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Virginia La Torre Jeker
Many Americans living and working overseas are involved in charitable causes. The question often arises whether US expats living abroad can obtain the tax benefit for a charitable contribution deduction? The answer depends on various factors, including those discussed below.
Where is the Charity Organized or Created?
The mere fact that a United States taxpayer is living abroad will not prevent the taking of a charitable deduction on the tax return. The more critical consideration involves where the charity is created to which he is making the contribution. Under the US tax laws governing charitable deductions, the organization must be “created or organized in the United States or Read More
What is a “Sailing Permit”?
A Certificate of Compliance, or “Sailing Permit,” is a tax form that a foreign (non-US) individual must file with the IRS to demonstrate that he/she has paid all applicable U.S. taxes before departing the United States. The purpose of the “sailing permit” is to establish whether a departing foreign national owes any tax dollars to the US government before he leaves the country. Foreign executives and professionals working temporarily in the US can potentially be a large source of revenue for the US’ ailing fisc. The envisioned procedure was set to be easily administered. Prior to departure, the foreigner was to report to an IRS office and submit a preliminary tax computation, as well as pay the amounts due. The person Read More
France just hopped on the FATCA express November 14, becoming the 10th nation to sign an Intergovernmental Agreement (IGA) with the United States. FATCA, as the “Foreign Account Tax Compliance Act” is commonly called, was enacted in 2010, but has been implemented in stages. It has seen several delays and while many hold hope it will never be finally implemented, all indications are that FATCA’s momentum is unstoppable.
Generally, FATCA requires foreign (non-US) financial institutions (FFI) to sign an agreement with the US government to report information about accounts held by US persons or accounts held by foreign entities in which US persons have a substantial interest. If the FFI Read More
Commencing January 1, 2014, the “Affordable Care Act”, more derisively known as “OBAMACARE” will require that Americans carry so-called “minimum essential health coverage” (basically, health insurance) or suffer payment of a tax penalty. The provision applies to any individual who is a United States citizen or who qualifies as US “resident” for federal income tax purposes (e.g., a green card holder or one who meets the so-called “substantial presence” test). The rules apply to those individuals of all ages, including children. The married couple or adult who can claim a child or another individual as a dependent for federal income tax purposes is responsible for making the payment if the dependent does not have the required health coverage or if an exemption does not apply.
An important exemption exists for certain US persons who are living and working abroad if Read More
Just about everyone reading this blog is aware that the Internal Revenue Service has made international tax enforcement a top priority and that it is attempting to flush out taxpayers hiding assets offshore or earning unreported foreign income. One of the weapons available to the IRS is Form 926 “Return by a U.S. Transferor of Property to a Foreign Corporation”. In the wake of the UBS banking scandal, the IRS made significant changes to Form 926, requiring a greater amount of information than ever before. This is further discussed below.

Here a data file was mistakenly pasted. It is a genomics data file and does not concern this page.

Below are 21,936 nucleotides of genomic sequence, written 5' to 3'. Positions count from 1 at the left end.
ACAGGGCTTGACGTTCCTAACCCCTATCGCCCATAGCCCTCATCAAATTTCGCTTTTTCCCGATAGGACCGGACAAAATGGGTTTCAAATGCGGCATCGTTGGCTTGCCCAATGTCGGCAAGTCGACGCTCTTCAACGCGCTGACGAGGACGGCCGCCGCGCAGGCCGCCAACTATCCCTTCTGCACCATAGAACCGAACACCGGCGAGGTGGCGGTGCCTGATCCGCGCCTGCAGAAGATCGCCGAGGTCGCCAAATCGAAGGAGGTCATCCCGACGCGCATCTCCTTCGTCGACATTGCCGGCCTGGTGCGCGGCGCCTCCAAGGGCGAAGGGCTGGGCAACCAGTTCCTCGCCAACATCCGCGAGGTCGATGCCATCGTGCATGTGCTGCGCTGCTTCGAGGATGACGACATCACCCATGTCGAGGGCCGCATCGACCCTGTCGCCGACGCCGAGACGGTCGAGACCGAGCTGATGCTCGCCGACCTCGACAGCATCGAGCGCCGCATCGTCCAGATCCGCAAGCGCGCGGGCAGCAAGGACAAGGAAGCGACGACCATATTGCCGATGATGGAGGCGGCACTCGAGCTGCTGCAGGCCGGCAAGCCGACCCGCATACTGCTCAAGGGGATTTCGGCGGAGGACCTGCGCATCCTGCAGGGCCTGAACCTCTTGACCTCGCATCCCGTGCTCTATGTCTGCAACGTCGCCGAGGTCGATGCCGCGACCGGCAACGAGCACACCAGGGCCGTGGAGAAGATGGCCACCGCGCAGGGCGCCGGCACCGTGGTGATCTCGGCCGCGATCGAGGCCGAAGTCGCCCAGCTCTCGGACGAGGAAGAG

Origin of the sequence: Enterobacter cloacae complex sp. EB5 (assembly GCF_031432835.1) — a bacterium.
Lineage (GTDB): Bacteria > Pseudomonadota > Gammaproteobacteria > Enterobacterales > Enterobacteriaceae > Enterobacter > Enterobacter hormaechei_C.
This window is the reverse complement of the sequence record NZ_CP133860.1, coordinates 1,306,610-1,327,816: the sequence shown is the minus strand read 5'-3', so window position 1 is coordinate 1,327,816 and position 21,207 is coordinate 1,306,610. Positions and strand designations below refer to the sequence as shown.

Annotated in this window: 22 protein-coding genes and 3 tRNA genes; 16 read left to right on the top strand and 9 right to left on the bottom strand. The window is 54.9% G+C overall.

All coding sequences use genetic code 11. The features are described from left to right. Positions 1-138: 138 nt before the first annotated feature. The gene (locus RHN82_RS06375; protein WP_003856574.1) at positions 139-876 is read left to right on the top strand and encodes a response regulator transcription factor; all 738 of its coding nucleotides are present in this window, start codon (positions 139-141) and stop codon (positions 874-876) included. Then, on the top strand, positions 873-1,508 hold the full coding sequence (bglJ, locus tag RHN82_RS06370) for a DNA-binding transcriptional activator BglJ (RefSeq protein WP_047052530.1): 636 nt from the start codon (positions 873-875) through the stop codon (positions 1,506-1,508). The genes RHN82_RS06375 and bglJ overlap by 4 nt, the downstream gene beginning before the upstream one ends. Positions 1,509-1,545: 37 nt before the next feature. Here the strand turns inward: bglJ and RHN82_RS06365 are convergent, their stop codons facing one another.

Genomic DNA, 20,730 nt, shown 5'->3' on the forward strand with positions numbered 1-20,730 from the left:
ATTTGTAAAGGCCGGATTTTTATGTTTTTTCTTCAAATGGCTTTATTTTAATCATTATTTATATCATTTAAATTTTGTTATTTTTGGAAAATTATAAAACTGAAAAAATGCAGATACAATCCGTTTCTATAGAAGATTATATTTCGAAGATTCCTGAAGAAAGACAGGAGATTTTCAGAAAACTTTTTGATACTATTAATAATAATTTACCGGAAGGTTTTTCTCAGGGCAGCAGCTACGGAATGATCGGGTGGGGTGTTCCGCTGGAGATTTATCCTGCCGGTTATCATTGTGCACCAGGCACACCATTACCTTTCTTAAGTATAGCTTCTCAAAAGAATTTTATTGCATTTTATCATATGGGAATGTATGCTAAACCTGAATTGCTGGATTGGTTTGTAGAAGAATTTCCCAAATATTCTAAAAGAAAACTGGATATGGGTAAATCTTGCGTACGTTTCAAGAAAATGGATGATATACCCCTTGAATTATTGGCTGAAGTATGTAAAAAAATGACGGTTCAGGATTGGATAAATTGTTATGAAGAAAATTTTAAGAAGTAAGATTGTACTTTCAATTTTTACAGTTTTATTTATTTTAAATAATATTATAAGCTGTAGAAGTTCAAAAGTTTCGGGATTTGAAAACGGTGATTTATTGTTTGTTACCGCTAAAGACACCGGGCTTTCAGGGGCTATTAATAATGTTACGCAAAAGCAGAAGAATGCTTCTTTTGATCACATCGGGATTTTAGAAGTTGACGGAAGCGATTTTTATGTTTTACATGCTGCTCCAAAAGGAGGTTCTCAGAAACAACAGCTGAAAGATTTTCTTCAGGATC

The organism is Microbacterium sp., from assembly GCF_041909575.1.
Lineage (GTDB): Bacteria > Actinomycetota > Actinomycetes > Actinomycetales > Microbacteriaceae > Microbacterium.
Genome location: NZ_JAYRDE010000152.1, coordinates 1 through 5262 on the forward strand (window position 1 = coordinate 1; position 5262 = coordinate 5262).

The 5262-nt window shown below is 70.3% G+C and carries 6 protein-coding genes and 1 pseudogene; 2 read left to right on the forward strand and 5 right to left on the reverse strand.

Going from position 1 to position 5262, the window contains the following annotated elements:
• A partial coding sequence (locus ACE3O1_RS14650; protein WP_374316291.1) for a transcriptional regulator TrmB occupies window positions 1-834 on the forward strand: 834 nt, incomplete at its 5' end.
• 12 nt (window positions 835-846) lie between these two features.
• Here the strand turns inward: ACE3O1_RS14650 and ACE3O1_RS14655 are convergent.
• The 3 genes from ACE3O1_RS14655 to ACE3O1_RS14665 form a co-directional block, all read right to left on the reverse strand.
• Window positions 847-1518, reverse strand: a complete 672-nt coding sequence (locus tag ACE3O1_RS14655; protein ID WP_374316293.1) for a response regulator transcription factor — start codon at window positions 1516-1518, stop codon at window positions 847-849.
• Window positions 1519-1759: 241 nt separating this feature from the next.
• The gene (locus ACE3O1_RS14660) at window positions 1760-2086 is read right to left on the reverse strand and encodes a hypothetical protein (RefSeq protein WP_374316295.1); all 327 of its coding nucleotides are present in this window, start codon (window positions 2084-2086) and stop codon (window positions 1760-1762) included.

What is Form 926? When is it Required?
US persons (e.g., US citizens, US green card holders) must make an information report to the IRS when making certain transfers to foreign (non-US) corporations. Specifically, when a US person transfers (or is treated under the tax rules as having transferred) property to a foreign corporation in certain “non-recognition” transactions (e.g., a contribution of capital to the company) a Form 926 must be filed and attached to that year’s income tax return. This is so, whether or not the property has appreciated in value. If cash is transferred to the corporation instead of property, the Form 926 must be filed when the cash transfers exceed US$100,000 over a 12-month period; or, regardless of amount, if immediately after the cash transfer, the transferor holds more than 10% of the total voting power or total value of the foreign corporation. Read More
Fear And Terror Caused by America – FATCA is Here to Stay
FATCA Express Leaves the Station – Coming Soon to Your Hometown
Yesterday the Department of the Treasury and the United States Internal Revenue Service (IRS) issued Notice 2013-69 for foreign financial institutions (FFIs) to comply with the information reporting and withholding tax provisions of the Foreign Account Tax Compliance Act (FATCA). The US Congress enacted FATCA in 2010 as the ultimate method to identify US persons using foreign accounts and entities to evade US taxes. Back in 2010, very few believed that FATCA would survive. Indeed, its implementation has been delayed several times. Now, however, FATCA is rapidly becoming the global standard to stop offshore tax evasion. We are seeing many other countries implementing FATCA wannabe laws and applauding the US model. The Treasury Department has now signed nine so-called Intergovernmental Agreements (IGAs), negotiated 16 agreements in substance, and is engaged in FATCA bargaining discussions with many more countries. All aboard the FATCA Express! Read More
Many non-US persons have children, grandchildren and succeeding generations who are US citizen or resident individuals. The foreign person often wishes to create a trust for, or implement some other form of estate plan that will benefit these US individuals, whether during the lifetime of the foreign person or upon his or her death. When US individuals are to be the beneficiaries of such planning, extreme care must be taken so as not to run afoul of the numerous US tax rules that can result in harsh taxation to the US beneficiary who receives distributions from a foreign (non-US or “non-domestic”) trust. The creation of a so-called “Dynasty Trust” may be of benefit in some cases and can assist in the saving of significant US tax dollars.